Tag Archives | dog

Random Observations: Weeks 13, 14, 15, 16, 17, & 18

Yep, as the title shows, it’s been awhile since we’ve posted any of our random observations. Why you may ask?  I think it’s a combination of having too much work to do as well as becoming more familiar with our surroundings.  It’s amazing how quickly one adapts to their surroundings and things you once thought of as strange become commonplace. 

So, what are some of the things that we haven’t quite adapted to and still notice? Well…

  • Now that it’s summer, we’ve been constantly battling the mosquitos here. In NYC, mosquitos never seemed to be a problem, but here they must have ample breeding ground because we have them all the time. It doesn’t help that screen windows don’t seem to exist here either.  We’re about to make a trip to Easy (like Home Depot) to see about buying some screen and trying to rig something up.
  • There’s still dog poop all over the sidewalks. The summer heat makes it even more enjoyable.
  • Driving is still insane here – taxi drivers are crazy, lanes in the road are not observed, stop signs are simply “suggestions to stop,” and pedestrians never have the right of way.

And, we have noticed some new things too:

  • It's Candy HereHalls are just another candy here, and not something that you only take when you’re not feeling well. Our Spanish tutor offered us some “dulces” (sweets) the other day and proceeded to pull out a pack of Halls.  They’re also sold in all the kioscos and come in a  lot of varieties.  I suppose this is much better for the Halls company as they can sell a lot more here.
  • My Spanish has improved a lot in the 4+ months we’ve been here (although I did originally think that at this point I would be much better than I am now, but that’s another story). Anyhow, the issue now isn’t knowing the right word to use, it’s how to pronounce it. I still can’t believe that it often takes me several tries to properly pronounce a word and the people I’m talking to still can’t figure out what I mean. It’s not like it’s that far off!  I would think that they could infer what I mean, but nope, that doesn’t seem to happen much.
  • Breaking a $100 peso bill here is always a real pain.  The $100 peso bill is worth about U$S 30, but breaking it is about the same as trying to buy a pack of gum with a U$S 100 bill back home. The stange thing is that $100 peso bills are the most common bills to get at the ATM. We’ve now reached the point where whenever we buy something over $50 pesos, we try to use a $100 peso bill if we have it just so we can hoard the smaller bills we receive back. We also use them whenever we go to the grocery store or a larger store, because small merchants hate breaking them.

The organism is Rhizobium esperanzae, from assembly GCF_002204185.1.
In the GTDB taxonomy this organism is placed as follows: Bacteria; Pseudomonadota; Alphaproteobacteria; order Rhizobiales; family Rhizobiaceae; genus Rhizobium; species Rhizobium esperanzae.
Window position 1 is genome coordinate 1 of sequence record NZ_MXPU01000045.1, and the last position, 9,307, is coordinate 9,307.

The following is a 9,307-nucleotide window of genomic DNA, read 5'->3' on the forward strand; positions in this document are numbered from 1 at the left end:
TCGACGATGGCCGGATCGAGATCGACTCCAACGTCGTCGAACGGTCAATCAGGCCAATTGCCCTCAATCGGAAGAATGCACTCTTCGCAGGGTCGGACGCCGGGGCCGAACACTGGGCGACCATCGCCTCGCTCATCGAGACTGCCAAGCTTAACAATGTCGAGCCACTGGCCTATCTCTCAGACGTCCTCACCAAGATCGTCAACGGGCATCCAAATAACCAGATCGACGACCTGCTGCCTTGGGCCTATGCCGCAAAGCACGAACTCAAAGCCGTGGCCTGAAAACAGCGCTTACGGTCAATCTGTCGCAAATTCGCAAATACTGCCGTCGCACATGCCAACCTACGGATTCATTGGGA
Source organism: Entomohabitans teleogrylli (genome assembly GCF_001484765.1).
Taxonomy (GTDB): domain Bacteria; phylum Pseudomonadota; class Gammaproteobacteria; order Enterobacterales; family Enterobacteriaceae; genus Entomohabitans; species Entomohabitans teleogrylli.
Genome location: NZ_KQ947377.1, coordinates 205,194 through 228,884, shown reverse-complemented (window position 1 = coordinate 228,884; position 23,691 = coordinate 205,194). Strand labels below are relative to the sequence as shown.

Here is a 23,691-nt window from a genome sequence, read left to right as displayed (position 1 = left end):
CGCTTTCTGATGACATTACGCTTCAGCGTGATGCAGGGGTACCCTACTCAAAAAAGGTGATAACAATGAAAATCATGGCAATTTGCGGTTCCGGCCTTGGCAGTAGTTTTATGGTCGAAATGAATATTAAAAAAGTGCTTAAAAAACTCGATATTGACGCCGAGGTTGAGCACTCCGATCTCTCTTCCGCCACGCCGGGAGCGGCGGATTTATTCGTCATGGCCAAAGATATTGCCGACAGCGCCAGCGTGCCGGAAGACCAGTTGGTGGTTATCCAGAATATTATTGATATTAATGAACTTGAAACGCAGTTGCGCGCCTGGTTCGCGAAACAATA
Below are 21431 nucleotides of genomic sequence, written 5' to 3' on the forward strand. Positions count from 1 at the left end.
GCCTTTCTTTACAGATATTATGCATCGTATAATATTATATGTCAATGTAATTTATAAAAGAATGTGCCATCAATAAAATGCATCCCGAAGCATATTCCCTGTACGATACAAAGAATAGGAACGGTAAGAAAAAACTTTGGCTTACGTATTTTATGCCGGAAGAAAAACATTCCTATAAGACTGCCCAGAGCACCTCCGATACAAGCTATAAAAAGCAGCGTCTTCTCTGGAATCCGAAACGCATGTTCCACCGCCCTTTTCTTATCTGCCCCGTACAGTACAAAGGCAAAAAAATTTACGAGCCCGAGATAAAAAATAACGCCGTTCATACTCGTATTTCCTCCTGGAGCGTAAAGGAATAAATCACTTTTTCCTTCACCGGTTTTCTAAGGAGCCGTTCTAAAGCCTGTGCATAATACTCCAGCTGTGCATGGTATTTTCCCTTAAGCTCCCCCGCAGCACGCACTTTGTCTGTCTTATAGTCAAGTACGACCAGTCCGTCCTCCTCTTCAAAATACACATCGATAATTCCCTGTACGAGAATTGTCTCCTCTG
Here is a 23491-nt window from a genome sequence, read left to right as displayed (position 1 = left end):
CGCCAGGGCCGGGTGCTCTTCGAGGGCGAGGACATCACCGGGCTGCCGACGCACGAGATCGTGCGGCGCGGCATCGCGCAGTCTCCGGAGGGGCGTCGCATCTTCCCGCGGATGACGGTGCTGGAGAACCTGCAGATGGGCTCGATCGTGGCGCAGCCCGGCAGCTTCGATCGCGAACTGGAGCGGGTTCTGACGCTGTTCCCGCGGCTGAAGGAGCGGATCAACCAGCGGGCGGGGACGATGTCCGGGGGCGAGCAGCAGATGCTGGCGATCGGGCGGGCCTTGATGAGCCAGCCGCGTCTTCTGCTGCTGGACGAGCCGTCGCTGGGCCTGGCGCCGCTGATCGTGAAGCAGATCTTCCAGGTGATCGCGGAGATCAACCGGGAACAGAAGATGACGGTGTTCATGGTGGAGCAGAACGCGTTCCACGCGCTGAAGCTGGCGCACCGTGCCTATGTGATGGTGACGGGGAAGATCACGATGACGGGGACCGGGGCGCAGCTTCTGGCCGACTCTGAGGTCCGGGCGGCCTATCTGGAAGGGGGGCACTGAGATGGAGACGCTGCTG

• I always wondered what the motorcycle helmet laws were here, and luckily, Michele and Tom’s Blog answered my question. It turns out that the law requires that you have a helmet on your person when riding a motorcycle. This means that it does not have to be on your head, so you quite often see people with the helmet half on their head, hanging on their arm, etc.

Ok, that’s all for now, but we promise we’ll try and post more frequently.


Delilah (AKA – Bringing Pets to Buenos Aires)

Yesterday, I took care of the most important thing I’m bringing – Delilah, the 8 year old, 7.5 pound, mini-pinscher.  She has already dictated whether we were going to move or not (could we take her with us), where we lived (she has to have some outdoor space), an increased security deposit ($900 more just because of her!) and what airline we flew (Delta because they’re the only one that allow pets in the cabin on international flights). Delta was definitely not the cheapest airline, but there was no way I was going to be the one to put Delilah in the cargo hold for 17+ hours. The extra $100 to bring her on with us seemed like a bargain.

From reading some other blogs (Moving to Argentina and Tangotours), it seems like it should be a relatively easy process. The Argentine Consulate has the following rules:

Bringing pet animals into Argentina
The Consulate does not issue permits to enter pet animals into Argentina. Owners must make shipping arrangements with airlines directly. To avoid quarantine upon arrival in Argentina, the following documents are required to enter DOGS or CATS:

  1. Anti-rabies vaccination certificate.
  2. Good health certificate, no older than 10 days from the date of the animal’s arrival to Argentina.

Both certificates must be issued by a licensed veterinarian and certified by the U.S. Department of Agriculture, Animal and Plant Health Inspection Division, Veterinary Services. To locate an accredited veterinarian and the VS Area Office for your state, visit http://www.aphis.usda.gov/vs/area_offices.htm. The Consulate does not need to authenticate these documents, which must be submitted directly to the airline.

Sounds simple enough, so this week I took Delilah to the vet for her checkup and to get a good health certificate and copy of her rabies vaccination. Got that, so now, I’ll just go to the nearest USDA office… What? None in Manhattan? Ok, this is something you should check out in advance as they seem to have a limited number of offices. I found an office out near the JFK airport, so I headed out there. They are located in a large office complex and when I went in, I found only one person ahead of us.  The whole process took about 5 minutes and cost us $24.

I’ll let you know what our experience at the airport and customs is next week.

UPDATE: All went smoothly and I pretty much sailed through immigration, even though my Spanish is horrible. All the paperwork was in order and I paid the fee and zoomed right through.